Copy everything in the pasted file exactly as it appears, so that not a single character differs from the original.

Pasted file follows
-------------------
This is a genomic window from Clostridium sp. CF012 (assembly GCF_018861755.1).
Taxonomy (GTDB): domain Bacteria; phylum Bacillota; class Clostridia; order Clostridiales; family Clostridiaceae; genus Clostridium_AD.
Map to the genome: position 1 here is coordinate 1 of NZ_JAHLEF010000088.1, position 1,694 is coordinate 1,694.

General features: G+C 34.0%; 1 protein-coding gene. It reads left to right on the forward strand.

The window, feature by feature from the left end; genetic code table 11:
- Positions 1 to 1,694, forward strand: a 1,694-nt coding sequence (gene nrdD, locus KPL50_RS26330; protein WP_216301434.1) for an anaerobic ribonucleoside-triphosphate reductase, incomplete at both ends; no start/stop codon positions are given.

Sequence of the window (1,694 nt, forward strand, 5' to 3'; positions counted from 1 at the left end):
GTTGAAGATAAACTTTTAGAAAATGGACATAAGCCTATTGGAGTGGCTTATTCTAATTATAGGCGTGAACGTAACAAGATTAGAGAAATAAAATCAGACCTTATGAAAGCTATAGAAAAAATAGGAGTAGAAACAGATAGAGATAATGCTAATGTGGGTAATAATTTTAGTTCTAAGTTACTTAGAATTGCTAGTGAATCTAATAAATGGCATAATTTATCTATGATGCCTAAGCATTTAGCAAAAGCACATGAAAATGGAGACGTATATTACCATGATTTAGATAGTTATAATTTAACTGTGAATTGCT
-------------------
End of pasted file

This is a genomic window from Clostridium sp. CF012 (assembly GCF_018861755.1).
Taxonomy (GTDB): domain Bacteria; phylum Bacillota; class Clostridia; order Clostridiales; family Clostridiaceae; genus Clostridium_AD.
Map to the genome: position 1 here is coordinate 1 of NZ_JAHLEF010000088.1, position 1,694 is coordinate 1,694.

General features: G+C 34.0%; 1 protein-coding gene. It reads left to right on the forward strand.

The window, feature by feature from the left end; genetic code table 11:
- Positions 1 to 1,694, forward strand: a 1,694-nt coding sequence (gene nrdD, locus KPL50_RS26330; protein WP_216301434.1) for an anaerobic ribonucleoside-triphosphate reductase, incomplete at both ends; no start/stop codon positions are given.

Sequence of the window (1,694 nt, forward strand, 5' to 3'; positions counted from 1 at the left end):
GTTGAAGATAAACTTTTAGAAAATGGACATAAGCCTATTGGAGTGGCTTATTCTAATTATAGGCGTGAACGTAACAAGATTAGAGAAATAAAATCAGACCTTATGAAAGCTATAGAAAAAATAGGAGTAGAAACAGATAGAGATAATGCTAATGTGGGTAATAATTTTAGTTCTAAGTTACTTAGAATTGCTAGTGAATCTAATAAATGGCATAATTTATCTATGATGCCTAAGCATTTAGCAAAAGCACATGAAAATGGAGACGTATATTACCATGATTTAGATAGTTATAATTTAACTGTGAATTGCT